On the Sidewalks of Stockholm: Exploring Color and Pattern

By now it's no secret I'm from Sweden.

While soon I'll have been a New Yorker longer than I lived back home, most of my inspiration —why I do what I do and even how I do what I do — is still rooted in Sweden. Just walking the streets of Stockholm, I find motivation in the architecture: in the colors of the stone buildings, all on a more down-to-earth scale than New York's. And I see patterns everywhere.

Architectural patterns in Sweden

COLORS are intense & bright, not because they truly are, but because of the near-round-the-clock summer light. The palette feels vivid though paradoxically it’s made up of muted greens, pinks, yellows, grays, beiges, and occasional blues.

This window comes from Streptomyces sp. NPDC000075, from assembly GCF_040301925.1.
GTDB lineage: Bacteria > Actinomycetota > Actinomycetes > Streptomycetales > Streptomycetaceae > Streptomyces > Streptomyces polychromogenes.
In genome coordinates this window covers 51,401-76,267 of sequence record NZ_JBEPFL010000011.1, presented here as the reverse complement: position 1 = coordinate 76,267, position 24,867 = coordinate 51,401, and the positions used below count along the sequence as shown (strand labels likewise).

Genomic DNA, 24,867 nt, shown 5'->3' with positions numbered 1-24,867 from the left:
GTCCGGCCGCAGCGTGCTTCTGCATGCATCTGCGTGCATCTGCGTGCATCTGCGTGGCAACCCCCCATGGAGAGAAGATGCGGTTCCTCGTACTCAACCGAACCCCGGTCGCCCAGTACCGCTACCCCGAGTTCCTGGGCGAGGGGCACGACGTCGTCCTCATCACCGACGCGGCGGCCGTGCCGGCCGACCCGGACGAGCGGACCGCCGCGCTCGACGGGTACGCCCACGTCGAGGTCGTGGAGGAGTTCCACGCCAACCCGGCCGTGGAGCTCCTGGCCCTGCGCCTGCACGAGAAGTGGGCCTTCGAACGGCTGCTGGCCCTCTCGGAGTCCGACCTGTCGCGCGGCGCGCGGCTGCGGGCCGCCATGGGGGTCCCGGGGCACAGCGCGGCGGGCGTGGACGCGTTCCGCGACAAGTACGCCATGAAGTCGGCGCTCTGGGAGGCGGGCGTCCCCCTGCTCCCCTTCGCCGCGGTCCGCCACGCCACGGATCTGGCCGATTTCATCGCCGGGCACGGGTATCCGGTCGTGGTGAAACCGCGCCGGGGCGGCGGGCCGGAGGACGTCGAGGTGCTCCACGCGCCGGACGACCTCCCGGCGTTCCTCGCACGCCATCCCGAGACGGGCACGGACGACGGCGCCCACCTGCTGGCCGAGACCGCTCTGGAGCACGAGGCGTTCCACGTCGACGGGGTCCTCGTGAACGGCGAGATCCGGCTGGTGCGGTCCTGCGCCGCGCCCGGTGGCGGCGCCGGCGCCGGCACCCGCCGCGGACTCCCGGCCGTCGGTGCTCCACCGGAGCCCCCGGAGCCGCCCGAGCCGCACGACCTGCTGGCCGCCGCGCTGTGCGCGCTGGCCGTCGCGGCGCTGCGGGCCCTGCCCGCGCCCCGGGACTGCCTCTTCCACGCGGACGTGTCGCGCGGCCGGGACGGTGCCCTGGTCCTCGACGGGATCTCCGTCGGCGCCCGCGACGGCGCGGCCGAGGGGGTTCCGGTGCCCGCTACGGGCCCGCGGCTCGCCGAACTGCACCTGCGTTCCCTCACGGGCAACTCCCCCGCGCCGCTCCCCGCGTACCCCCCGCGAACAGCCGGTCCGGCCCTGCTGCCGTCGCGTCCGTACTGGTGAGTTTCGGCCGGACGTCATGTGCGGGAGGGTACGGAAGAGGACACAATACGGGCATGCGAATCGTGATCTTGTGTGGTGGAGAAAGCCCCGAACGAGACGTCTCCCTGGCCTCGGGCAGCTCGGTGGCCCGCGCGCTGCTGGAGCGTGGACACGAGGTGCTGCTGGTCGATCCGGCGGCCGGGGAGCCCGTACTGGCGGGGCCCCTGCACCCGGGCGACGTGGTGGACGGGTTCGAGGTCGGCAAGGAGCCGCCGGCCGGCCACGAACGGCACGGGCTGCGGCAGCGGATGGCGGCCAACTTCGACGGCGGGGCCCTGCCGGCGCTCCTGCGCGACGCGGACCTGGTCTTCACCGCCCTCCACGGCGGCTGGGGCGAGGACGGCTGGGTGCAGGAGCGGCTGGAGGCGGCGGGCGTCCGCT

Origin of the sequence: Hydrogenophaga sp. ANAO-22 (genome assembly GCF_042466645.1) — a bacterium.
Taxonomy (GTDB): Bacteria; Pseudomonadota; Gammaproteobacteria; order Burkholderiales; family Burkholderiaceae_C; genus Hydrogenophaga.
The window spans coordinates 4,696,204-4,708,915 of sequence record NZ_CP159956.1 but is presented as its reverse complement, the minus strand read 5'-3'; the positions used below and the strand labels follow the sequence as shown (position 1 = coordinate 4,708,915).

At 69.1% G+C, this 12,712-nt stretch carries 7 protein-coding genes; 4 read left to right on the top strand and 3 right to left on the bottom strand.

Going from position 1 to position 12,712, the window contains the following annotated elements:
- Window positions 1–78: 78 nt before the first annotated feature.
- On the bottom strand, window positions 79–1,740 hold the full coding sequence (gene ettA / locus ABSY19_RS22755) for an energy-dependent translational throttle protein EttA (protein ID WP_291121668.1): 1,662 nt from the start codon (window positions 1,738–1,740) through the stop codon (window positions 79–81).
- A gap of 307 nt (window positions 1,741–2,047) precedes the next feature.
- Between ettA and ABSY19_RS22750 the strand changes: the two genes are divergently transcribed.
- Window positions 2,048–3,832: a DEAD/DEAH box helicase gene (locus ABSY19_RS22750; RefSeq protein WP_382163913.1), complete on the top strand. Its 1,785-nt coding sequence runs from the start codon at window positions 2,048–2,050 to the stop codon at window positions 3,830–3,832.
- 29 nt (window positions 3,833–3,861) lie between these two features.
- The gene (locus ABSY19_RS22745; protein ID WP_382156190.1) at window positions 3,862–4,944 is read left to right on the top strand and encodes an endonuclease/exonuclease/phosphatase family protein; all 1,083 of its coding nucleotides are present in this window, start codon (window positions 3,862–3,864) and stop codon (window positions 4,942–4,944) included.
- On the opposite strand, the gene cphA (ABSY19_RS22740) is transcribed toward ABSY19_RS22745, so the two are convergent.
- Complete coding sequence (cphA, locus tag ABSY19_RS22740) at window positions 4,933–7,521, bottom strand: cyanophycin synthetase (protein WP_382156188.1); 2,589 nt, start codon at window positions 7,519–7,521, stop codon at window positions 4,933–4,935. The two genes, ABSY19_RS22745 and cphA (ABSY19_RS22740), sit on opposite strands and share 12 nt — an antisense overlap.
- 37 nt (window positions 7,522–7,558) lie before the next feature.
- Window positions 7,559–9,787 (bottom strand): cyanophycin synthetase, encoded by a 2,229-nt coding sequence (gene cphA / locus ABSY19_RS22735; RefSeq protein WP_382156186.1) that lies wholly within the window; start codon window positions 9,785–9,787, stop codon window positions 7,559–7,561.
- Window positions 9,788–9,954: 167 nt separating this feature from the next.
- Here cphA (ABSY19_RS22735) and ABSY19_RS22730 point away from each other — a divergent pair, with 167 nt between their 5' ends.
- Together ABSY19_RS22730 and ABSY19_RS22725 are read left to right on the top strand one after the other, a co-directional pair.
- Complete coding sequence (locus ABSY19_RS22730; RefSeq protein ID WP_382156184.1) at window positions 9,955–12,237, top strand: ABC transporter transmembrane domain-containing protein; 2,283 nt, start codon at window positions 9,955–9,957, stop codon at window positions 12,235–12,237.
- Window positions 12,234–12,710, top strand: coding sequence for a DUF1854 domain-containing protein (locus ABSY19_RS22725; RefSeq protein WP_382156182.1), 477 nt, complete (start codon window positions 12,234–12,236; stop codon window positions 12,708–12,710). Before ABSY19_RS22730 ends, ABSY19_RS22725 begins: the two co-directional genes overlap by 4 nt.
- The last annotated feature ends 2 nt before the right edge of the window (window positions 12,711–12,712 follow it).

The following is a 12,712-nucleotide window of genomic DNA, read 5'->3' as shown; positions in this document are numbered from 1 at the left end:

Colors in Sweden

PATTERNS in textile design are pretty simple. If you're not doing figurative work, a pattern begins by dividing up your empty space. I have been obsessing over stripes for a long while, but my Stockholm meanderings jolted me back to thinking in grids.

Grid patterns one walls in Sweden

I think and lay my ideas out in linear, geometric divides just like in these photos — mixing colors over the divided surface, finding the rhythm, choosing to repeat or not to repeat, until I arrive at a new pattern. The tile wall pictured here is reminiscent of my BRICK quilt, a pattern that came out of exploring the surface movements of a more traditional Swedish brick house.

Patterns that influence textile design

I draw inspiration from small, unexpected collisions — a circular vent breaking a wall's rectilinear expanse or a quiet moment where brick, stone and wood converge. 

- Anki Spets

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Patterns seen on Swedish streets

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